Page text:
It hadn’t been long before that I had been telling him that a lot of the Irish roads were like the Dumbarton approach from the Fremont side. I had held that rough road out as an example of why Ireland had so roughed up four of my bikes, including the Eagle when he got his own taste of what I have been experiencing for the last two years.

A pleasant hour and yet $55 for Lee later, we were back on the road to SF. After we easily and quickly  worked our way across downtown San Mateo, the gently rolling hills of Burlingame and Milbrae followed before we reached San Bruno, our lunch stop

In getting to it  It was just after the Milbrae BART/Cal Train station that our route required us to be on El Camino Real for about a mile. Anxious to get off it, even though it was lightly traveled at this point,  I turned too soon as we quickly  came upon a cool little Bike/Ped crossing of the railroad tracks that once again became our constant companion. So cool, in fact, that Yoriko seemed happily surprised when she said, “I don’t remember going this way last time”. To which I replied, “neither do I”. We both laughed as  this added  to the  sense of serendipity that soon began to prevail.

Nor was I too worried as i could see the homes of the neighborhood we needed to in. We  made a giant U-turn, while avoiding El Camino, and were on our way through the gently rolling neighborhood streets  of Milbrae.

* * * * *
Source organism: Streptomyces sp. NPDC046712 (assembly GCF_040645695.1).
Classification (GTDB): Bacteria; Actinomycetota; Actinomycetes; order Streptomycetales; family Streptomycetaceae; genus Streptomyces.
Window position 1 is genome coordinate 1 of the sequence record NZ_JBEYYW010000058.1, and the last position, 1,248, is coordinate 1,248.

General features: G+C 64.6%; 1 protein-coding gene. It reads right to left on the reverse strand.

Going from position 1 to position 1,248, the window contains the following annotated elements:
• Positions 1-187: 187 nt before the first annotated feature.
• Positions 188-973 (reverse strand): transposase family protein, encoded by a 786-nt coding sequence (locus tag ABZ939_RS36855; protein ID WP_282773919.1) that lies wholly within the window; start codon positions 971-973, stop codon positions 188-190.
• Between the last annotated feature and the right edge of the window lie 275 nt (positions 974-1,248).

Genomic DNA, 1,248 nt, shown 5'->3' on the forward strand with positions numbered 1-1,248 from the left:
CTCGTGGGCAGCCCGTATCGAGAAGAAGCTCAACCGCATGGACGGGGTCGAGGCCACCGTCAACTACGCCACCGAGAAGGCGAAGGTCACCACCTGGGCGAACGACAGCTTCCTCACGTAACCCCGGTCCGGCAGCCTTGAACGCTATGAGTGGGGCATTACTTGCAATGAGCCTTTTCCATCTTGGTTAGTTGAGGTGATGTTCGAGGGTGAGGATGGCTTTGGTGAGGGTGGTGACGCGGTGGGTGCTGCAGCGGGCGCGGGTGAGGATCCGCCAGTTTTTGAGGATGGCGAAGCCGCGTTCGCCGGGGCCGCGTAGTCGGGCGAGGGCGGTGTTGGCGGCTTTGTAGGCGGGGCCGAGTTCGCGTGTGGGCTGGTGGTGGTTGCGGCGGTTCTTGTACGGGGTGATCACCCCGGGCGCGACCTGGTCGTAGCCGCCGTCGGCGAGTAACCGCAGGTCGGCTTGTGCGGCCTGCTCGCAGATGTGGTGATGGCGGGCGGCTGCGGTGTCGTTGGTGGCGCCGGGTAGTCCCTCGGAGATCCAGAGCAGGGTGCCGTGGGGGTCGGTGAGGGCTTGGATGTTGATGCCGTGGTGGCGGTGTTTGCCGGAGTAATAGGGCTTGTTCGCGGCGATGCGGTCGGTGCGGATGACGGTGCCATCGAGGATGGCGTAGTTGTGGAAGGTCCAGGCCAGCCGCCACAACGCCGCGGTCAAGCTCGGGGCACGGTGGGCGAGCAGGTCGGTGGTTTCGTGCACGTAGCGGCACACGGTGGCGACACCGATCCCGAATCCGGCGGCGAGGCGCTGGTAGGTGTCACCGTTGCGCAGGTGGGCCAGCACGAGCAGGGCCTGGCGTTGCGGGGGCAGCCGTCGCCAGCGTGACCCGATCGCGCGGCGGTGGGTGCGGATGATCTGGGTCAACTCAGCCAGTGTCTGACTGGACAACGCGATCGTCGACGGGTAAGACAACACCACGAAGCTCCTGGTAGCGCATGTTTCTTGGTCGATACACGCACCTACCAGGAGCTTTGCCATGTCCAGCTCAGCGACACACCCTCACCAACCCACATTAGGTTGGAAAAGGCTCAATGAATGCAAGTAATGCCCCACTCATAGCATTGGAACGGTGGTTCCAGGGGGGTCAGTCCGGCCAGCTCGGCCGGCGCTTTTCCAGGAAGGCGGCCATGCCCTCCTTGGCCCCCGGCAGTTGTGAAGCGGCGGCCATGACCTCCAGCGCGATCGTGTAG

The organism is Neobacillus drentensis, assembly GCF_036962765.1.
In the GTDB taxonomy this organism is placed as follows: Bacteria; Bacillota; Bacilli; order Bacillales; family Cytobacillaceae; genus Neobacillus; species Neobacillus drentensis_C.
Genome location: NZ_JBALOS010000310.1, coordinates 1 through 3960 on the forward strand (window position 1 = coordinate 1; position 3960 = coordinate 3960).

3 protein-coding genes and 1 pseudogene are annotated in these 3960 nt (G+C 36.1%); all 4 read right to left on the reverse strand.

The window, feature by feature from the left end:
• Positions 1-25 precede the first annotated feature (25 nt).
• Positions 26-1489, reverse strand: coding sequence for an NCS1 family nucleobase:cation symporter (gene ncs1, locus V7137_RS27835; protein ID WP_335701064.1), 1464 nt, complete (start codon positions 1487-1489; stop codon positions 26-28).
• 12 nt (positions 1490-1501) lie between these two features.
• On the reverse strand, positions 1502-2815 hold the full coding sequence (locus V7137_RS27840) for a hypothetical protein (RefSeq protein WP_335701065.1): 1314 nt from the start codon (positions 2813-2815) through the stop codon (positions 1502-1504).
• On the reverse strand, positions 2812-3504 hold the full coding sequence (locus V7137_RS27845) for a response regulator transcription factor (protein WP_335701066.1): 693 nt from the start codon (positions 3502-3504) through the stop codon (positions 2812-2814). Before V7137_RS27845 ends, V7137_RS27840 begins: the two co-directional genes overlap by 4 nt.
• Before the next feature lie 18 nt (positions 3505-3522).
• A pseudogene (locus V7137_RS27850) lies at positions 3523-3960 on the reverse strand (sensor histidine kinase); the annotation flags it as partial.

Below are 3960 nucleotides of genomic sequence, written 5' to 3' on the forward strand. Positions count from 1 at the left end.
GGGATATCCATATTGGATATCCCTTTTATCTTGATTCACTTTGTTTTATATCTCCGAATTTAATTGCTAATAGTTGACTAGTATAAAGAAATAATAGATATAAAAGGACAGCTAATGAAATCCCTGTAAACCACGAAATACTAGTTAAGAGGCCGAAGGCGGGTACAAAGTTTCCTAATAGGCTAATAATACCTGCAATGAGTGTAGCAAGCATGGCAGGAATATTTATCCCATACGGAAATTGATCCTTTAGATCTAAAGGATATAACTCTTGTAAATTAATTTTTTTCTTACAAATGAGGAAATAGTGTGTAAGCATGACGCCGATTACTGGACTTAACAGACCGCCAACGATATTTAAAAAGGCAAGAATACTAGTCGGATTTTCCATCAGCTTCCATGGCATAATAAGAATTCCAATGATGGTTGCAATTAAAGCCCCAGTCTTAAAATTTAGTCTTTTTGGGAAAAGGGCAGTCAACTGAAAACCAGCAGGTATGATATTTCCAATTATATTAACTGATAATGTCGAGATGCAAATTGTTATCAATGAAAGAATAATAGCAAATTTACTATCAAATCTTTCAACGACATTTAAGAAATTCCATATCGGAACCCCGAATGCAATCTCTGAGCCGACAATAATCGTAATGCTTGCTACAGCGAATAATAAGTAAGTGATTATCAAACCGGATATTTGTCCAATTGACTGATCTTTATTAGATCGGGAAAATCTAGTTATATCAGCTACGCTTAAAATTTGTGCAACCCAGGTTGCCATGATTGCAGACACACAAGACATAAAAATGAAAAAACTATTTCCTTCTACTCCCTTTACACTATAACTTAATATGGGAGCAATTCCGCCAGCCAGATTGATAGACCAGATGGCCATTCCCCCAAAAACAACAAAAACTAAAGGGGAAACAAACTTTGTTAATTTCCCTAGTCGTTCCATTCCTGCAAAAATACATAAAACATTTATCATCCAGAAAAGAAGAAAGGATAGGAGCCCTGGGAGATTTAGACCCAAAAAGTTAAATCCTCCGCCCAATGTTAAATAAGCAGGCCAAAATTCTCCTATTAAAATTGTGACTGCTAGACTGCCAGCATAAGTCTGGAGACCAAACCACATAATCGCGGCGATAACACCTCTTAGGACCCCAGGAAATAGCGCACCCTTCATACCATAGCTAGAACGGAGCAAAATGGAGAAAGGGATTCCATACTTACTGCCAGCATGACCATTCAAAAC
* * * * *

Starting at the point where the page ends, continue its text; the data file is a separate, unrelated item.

I was pleasantly reminded how well the Rideable Replica (RBR) HiWheel i was borrowing from the company made easy work of the gentle climbing we were now rolling through. Hills, more notably the long ones like in the Sierras,  were the reason I now rode the Eagle which I had left behind in Ireland. And yet the RBR Excelsior model i was riding almost made we wish I was back on a conventional HiWheel again.

Tho the Eagle also allows me to make full use of each pedal stroke and I am not pedaling  the same wheel I am steering, I cannot do track stands or ride it with no hands. Both of these were  skills that I was finding I needed now but that  had grown rusty with disuse. Instead I found myself getting on and off of the RBR a lot when I could have deployed a controlled stall which is a lot easier to do on a conventional  Hiwheel like the RBR than on the Eagle.